One song covered on Outlaws that comes as a bit of a surprise is “Copperhead Road” by Steve Earle. That was an FM Rock Radio staple in the late ‘80s; not exactly outlaw country. “Well, there’s some things that are odd in there. But that’s definitely an outlaw song! He’s talking about his granddaddy running moonshine… you can smell it cooking down Copperhead Road; lyrically, that’s about as outlaw as it possibly gets. The same thing with ‘Outlaw Man’ by The Eagles. Is The Eagles outlaw country? No. But, have you ever seen them? They dress like cowboys, they’re wearing bullet belts slung across their chest – so we put ‘Outlay Man’ on there cause it’s one of my favorite tracks. It’s such a favorite that I didn’t share it with anybody. It was like, who’s the guest on ‘Outlaw Man’? Nobody, that’s mine. It’s just one of those songs – I’m almost two years sober – but in my drinking days, at four in the morning that came on in the back lounge like clockwork. So, to be able to do that, and do that heavy with those ripping guitars, just really badass and a good time!”

A certain amount of liberties were taken with these songs, specifically the guitar solos, heavier drums, and faster tempos; yet it’s all in good taste. “Thank you for that. We had to leave the songs intact enough where you recognized them. Even a song like ‘Whiskey River’ by Willie Nelson, that’s arguably a black metal tune on our end, you can still hear the whole tune inside of that. I think that was very important. We didn’t want to just come in and destroy the tune.” Devildriver make it their own but it’s recognizable; that’s the mark of a good cover song. “Definitely. A lot of people like Devildriver’s covers. From ‘Sail’ by Awolnation to ‘Black Soul Choir’ by 16 Horsepower, a lot of people like the covers we do. This is why we kind of decided to do this. We knew it was going to be three years between records because we’re working on something extremely special. I’m one of those guys who likes to get a record out every two years if I can. So, we decided to do something cool; a cover record, maybe have a guest or two, and that’s about it. And this thing turned into a total beast on its own. From the time we picked the songs, to the time the guests started coming in. Once John Carter Cash and Ana Cash, and Randy Blythe joined in, it started to become something real crazy.”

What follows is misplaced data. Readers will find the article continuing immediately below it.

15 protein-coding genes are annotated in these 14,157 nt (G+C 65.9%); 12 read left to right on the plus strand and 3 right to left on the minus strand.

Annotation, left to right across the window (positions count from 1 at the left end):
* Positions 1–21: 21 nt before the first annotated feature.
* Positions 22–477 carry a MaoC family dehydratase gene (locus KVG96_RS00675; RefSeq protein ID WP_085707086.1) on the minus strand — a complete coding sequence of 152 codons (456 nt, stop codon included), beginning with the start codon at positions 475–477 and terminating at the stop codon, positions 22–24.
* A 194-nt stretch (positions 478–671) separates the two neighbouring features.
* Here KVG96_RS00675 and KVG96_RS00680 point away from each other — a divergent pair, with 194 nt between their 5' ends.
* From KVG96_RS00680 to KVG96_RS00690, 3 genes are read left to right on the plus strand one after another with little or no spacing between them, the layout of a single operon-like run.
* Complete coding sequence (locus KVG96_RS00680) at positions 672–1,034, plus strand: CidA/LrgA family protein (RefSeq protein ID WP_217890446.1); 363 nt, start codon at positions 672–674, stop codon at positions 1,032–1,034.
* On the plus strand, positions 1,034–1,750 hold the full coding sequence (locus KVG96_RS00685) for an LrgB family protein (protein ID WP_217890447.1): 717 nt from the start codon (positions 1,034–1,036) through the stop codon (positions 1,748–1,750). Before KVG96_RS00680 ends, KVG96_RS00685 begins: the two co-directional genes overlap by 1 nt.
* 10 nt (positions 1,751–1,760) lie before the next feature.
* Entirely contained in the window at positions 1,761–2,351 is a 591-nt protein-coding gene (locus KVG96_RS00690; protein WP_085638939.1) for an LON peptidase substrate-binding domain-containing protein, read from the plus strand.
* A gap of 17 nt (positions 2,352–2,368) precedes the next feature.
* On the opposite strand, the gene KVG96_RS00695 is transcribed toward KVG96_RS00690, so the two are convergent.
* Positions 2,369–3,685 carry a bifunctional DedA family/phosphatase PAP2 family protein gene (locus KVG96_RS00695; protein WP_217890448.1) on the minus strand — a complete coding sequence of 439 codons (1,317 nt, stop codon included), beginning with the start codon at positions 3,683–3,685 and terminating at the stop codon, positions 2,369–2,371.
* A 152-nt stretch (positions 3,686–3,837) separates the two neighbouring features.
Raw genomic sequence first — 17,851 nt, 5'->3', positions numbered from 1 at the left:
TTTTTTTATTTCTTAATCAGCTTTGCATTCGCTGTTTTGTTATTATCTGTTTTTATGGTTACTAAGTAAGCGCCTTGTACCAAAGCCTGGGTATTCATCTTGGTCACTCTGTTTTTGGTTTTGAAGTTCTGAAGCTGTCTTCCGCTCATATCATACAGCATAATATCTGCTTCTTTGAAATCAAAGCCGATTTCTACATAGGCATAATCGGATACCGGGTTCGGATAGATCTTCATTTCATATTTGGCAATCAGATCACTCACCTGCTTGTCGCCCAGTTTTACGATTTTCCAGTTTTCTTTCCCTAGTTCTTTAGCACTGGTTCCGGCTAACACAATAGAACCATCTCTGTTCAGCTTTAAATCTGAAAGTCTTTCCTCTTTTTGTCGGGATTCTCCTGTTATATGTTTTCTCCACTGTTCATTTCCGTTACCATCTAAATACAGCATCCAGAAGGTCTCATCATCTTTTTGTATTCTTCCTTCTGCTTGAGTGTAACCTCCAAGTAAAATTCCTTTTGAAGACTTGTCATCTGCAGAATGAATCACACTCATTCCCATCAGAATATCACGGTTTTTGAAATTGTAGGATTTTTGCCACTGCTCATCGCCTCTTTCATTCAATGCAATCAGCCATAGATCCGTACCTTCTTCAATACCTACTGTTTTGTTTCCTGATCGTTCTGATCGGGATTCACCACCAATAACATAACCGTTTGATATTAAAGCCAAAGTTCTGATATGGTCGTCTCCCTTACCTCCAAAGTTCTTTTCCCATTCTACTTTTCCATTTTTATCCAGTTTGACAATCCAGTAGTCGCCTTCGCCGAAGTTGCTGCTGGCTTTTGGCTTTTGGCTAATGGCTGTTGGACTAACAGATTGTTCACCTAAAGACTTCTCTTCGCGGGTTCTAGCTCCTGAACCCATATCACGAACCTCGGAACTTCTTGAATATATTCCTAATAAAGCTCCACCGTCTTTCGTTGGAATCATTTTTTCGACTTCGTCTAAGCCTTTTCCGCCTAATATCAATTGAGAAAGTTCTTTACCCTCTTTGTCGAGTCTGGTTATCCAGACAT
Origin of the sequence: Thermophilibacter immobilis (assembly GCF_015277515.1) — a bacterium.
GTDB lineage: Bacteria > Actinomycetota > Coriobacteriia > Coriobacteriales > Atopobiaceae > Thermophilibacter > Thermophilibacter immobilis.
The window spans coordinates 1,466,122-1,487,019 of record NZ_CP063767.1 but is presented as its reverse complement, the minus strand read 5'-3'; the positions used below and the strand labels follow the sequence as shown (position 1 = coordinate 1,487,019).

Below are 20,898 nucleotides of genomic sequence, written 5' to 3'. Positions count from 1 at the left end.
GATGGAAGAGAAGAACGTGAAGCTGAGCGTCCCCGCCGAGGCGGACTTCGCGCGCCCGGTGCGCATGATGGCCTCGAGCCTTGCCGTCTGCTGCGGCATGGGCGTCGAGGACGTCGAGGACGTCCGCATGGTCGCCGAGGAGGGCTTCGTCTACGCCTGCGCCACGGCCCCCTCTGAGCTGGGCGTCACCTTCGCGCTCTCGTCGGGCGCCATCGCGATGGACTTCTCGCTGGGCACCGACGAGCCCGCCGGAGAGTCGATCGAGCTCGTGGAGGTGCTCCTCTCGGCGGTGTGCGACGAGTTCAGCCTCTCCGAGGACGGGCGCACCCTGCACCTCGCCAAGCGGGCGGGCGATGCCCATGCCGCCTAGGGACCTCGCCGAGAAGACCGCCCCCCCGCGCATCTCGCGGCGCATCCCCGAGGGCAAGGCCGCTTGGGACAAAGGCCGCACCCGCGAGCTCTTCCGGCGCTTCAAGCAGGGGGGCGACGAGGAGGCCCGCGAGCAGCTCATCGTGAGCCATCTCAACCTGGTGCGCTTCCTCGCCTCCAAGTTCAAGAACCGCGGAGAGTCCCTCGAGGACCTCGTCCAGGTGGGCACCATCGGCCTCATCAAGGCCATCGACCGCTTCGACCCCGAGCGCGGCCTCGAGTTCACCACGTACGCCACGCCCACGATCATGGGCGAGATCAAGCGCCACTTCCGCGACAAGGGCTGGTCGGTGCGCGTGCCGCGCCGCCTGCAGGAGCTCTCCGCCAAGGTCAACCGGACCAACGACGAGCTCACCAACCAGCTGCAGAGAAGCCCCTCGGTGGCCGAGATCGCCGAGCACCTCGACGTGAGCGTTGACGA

“Then, when it was wrapped up, I had so many phone calls from people that wanted to be on it. At the last minute, we stuck that Volume 1 on it. I know there’s going to end up being a Volume 2 because some of the calls I got were literally from some of the biggest bands on the planet; and I’m apologizing to these guys for not being on it. Meanwhile I’m thinking – fuck, I would have loved to have that dude on here!” Rumors abound that some of those people may or may not be: Glenn Danzig, Chuck Billy from Testament, and guitarist John 5 from Rob Zombie. “Well, Danzig was one of the first ones I asked, along with 5. 5 got strapped up with touring and stuff and couldn’t do it. Danzig is one of my closest dudes; I look up to that guy, he was my first tour ever. He got so strapped up with The Misfits stuff that he couldn’t do it either. Those were the first guys I asked, they said yes, and when it came time, it just couldn’t happen. That kind of shit will take the wind out of your sails. Chuck Billy – that’s a different story. He said he would do it a couple different times, and it didn’t happen. I don’t know if he got caught up with different shit, whatever, but that in a nutshell is like an explanation of how the hell did you get 13 people, or whatever it is, on this record? It’s insanity. I’m glad it’s done and wrapped; it’s a ferocious record. There’s also an against the grain thing about this. I could have really used this to bolster us at Active Rock. I could have used this to cross over into some sort of a country area as well; because we all know that’s the most massive market for music right now.”